AWS Security Blog

How to Encrypt and Decrypt Your Data with the AWS Encryption CLI

August 31, 2021: AWS KMS is replacing the term customer master key (CMK) with AWS KMS key and KMS key. The concept has not changed. To prevent breaking changes, AWS KMS is keeping some variations of this term. More info

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You can now encrypt and decrypt your data at the command line and in scripts—no cryptography or programming expertise is required. The new AWS Encryption SDK Command Line Interface (AWS Encryption CLI) brings the AWS Encryption SDK to the command line.

With the AWS Encryption CLI, you can take advantage of the advanced data protection built into the AWS Encryption SDK, including envelope encryption and strong algorithm suites, such as 256-bit AES-GCM with HKDF. The AWS Encryption CLI supports best-practice features, such as authenticated encryption with symmetric encryption keys and asymmetric signing keys, as well as unique data keys for each encryption operation. You can use the CLI with customer master keys (CMKs) from AWS Key Management Service (AWS KMS), master keys that you manage in AWS CloudHSM, or master keys from your own custom master key provider, but the AWS Encryption CLI does not require any AWS service.

The AWS Encryption CLI is built on the AWS Encryption SDK for Python and is fully interoperable with all language-specific implementations of the AWS Encryption SDK. It is supported on Linux, macOS, and Windows platforms. You can encrypt and decrypt your data in a shell on Linux and macOS, in a Command Prompt window (cmd.exe) on Windows, or in a PowerShell console on any system.

In this blog post, I walk you through the process of using the AWS Encryption CLI to encrypt and decrypt a file. You can find more examples of using the new CLI and detailed instructions for installing and configuring the CLI in the AWS Encryption SDK Developer Guide. You are also welcome to participate in the development of the AWS Encryption CLI (aws-encryption-sdk-cli) on GitHub.

Encrypt a file

Let’s use the AWS Encryption CLI to encrypt a file called secret.txt in your current directory. I will write the file of encrypted output to the same directory. This secret.txt file contains a Hello World string, but it might contain data that is critical to your business.

$ ls

$ cat secret.txt
Hello World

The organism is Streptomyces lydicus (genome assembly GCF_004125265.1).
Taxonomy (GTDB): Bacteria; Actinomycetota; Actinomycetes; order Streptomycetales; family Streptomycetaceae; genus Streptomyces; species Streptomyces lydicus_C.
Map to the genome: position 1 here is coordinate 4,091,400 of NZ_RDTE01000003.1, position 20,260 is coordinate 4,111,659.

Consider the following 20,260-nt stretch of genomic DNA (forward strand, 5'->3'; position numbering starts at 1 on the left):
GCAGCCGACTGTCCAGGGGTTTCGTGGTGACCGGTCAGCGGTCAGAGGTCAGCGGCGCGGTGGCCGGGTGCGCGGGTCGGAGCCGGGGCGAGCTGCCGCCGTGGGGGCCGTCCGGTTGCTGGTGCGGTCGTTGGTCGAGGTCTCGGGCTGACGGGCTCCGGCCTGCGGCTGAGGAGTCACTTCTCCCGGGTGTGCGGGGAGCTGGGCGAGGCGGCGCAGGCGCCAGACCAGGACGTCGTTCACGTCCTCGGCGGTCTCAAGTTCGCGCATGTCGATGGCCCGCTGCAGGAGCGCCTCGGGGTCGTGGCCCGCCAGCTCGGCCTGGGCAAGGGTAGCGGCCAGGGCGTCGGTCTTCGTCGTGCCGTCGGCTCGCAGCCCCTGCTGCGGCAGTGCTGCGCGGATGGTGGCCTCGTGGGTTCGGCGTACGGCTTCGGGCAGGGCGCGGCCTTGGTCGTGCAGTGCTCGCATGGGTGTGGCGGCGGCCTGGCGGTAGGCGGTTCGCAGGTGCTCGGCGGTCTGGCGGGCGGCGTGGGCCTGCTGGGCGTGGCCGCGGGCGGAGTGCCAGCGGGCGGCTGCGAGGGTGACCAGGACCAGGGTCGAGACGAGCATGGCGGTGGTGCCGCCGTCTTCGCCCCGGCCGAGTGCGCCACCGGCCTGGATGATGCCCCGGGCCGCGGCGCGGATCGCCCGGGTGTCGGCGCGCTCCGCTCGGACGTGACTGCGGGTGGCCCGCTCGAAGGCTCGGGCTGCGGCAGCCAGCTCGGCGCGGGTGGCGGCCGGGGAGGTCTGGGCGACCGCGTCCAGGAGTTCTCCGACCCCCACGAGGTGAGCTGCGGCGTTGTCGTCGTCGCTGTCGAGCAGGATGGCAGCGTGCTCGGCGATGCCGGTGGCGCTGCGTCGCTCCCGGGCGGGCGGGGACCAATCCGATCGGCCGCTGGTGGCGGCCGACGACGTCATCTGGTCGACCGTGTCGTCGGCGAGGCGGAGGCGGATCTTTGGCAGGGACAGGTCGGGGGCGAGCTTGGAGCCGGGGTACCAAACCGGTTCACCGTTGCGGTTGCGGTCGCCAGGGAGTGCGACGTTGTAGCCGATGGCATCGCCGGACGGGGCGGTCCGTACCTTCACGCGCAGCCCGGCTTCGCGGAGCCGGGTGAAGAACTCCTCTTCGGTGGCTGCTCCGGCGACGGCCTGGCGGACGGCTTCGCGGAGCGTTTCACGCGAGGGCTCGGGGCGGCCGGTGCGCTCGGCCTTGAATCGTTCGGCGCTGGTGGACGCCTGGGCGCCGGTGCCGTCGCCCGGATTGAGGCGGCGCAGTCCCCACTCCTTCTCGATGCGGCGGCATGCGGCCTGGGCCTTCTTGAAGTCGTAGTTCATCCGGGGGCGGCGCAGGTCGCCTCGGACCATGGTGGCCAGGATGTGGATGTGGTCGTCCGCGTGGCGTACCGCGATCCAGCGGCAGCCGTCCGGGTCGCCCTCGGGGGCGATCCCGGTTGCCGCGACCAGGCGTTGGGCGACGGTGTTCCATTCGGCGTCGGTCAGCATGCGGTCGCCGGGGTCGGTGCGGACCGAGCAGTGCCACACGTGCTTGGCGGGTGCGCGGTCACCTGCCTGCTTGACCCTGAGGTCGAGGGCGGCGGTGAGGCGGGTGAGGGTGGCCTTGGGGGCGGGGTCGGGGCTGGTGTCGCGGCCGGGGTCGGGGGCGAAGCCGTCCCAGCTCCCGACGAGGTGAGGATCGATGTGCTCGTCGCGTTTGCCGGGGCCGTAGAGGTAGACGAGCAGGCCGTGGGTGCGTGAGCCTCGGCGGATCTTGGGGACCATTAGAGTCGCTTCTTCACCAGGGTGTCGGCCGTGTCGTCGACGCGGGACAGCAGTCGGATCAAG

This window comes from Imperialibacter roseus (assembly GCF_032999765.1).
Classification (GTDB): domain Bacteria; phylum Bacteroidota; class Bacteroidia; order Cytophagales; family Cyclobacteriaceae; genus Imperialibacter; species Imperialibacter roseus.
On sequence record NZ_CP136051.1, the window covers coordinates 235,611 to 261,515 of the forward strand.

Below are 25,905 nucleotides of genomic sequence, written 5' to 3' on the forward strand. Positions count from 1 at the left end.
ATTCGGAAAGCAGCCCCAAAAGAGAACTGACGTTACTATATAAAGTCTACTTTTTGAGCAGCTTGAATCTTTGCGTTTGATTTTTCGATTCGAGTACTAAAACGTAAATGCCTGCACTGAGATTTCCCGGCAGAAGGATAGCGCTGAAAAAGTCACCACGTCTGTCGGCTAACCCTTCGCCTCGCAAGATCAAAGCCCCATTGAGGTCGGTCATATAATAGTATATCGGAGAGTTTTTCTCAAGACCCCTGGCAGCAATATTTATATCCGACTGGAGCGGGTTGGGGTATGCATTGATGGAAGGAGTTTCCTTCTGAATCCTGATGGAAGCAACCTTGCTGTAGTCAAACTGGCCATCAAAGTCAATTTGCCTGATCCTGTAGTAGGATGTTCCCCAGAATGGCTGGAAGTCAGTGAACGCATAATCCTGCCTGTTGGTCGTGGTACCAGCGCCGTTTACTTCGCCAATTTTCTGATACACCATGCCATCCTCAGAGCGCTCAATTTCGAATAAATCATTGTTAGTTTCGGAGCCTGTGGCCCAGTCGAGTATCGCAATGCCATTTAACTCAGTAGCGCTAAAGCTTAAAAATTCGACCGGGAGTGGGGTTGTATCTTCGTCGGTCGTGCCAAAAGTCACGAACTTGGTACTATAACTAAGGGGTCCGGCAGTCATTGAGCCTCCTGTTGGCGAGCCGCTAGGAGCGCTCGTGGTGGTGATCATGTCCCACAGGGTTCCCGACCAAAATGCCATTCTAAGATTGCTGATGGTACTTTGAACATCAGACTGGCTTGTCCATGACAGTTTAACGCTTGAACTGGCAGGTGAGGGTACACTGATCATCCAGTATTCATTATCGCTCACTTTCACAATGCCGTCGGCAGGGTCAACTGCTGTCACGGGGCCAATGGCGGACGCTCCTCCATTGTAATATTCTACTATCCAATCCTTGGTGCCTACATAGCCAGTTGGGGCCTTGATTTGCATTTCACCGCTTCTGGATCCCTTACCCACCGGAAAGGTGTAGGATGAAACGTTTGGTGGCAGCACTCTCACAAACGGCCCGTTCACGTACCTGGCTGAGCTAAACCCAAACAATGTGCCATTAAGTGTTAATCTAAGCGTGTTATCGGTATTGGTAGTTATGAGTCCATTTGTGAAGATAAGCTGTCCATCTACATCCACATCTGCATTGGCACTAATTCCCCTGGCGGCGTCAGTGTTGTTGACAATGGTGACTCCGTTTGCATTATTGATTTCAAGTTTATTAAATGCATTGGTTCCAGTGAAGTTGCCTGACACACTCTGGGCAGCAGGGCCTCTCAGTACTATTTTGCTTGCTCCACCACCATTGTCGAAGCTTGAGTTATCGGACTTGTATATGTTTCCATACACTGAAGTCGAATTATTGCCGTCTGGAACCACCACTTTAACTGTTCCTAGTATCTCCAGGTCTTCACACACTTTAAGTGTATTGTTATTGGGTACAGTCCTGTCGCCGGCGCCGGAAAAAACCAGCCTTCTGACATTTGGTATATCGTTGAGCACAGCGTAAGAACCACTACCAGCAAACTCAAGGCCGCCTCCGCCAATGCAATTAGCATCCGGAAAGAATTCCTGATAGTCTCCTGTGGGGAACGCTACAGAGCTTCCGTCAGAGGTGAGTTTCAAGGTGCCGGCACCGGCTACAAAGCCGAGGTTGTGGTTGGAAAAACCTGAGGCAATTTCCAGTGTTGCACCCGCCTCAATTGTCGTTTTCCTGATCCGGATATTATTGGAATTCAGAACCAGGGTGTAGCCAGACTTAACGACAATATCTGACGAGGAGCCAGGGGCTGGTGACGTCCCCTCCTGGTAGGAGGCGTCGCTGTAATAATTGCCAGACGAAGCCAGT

I’m using a Linux shell, but you can run similar commands in a macOS shell, a Command Prompt window, or a PowerShell console.

When you encrypt data, you specify a master key. This example uses an AWS KMS CMK, but you can use a master key from any master key provider that is compatible with the AWS Encryption SDK. The AWS Encryption CLI uses the master key to generate a unique data key for each file that it encrypts.

If you use an AWS KMS CMK as your master key, you need to install and configure the AWS Command Line Interface (AWS CLI) so that the credentials you use to authenticate to AWS KMS are available to the AWS Encryption CLI. Those credentials must give you permission to call the AWS KMS GenerateDataKey and Decrypt APIs on the CMK.

The first line of this example saves an AWS KMS CMK ID in the $keyID variable. The second line encrypts the data in the secret.txt file. (The backslash, “\”, is the line continuation character in Linux shells.)

To run the following command, substitute a valid CMK identifier for the placeholder value in the command.

$ keyID = "111122223333"
$ aws-encryption-cli --encrypt --input secret.txt \
                     --master-keys key=$keyID \
                     --encryption-context purpose=test \
                     --metadata-output ~/metadata \
                     --output .

This command uses the --encrypt (-e) parameter to specify the encryption action and the --master-keys (-m) parameter with a key attribute to specify an AWS KMS CMK. If you’re not using an AWS KMS CMK, you need to include a provider attribute that identifies the master key provider.

The command uses the --encryption-context parameter (-c) to specify an encryption context, purpose=test, for the operation. The encryption context is non-secret data that is cryptographically bound to the encrypted data and included in plaintext in the encrypted message that the CLI returns. Providing additional authenticated data, such as an encryption context, is a recommended best practice.

The --metadata-output parameter tells the AWS Encryption CLI where to write the metadata for the encrypt command. The metadata includes the full paths to the input and output files, the encryption context, the algorithm suite, and other valuable information that you can use to review the operation and verify that it meets your security standards.